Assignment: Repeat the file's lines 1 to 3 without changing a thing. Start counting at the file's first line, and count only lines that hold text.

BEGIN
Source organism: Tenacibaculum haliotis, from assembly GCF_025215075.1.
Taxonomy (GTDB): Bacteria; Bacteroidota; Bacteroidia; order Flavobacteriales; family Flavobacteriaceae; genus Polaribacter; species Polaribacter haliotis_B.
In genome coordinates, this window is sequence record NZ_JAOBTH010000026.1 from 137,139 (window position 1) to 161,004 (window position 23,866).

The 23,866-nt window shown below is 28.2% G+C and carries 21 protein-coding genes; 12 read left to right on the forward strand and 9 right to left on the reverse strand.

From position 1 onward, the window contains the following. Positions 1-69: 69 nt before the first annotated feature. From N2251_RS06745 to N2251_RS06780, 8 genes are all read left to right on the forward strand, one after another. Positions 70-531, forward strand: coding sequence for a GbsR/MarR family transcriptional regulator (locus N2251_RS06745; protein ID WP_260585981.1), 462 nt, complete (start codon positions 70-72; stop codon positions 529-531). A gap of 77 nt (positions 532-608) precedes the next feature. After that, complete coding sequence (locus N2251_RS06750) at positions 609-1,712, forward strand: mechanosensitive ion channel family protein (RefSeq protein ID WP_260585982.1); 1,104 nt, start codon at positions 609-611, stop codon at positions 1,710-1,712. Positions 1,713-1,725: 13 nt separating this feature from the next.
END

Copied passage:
Source organism: Tenacibaculum haliotis, from assembly GCF_025215075.1.
Taxonomy (GTDB): Bacteria; Bacteroidota; Bacteroidia; order Flavobacteriales; family Flavobacteriaceae; genus Polaribacter; species Polaribacter haliotis_B.
In genome coordinates, this window is sequence record NZ_JAOBTH010000026.1 from 137,139 (window position 1) to 161,004 (window position 23,866).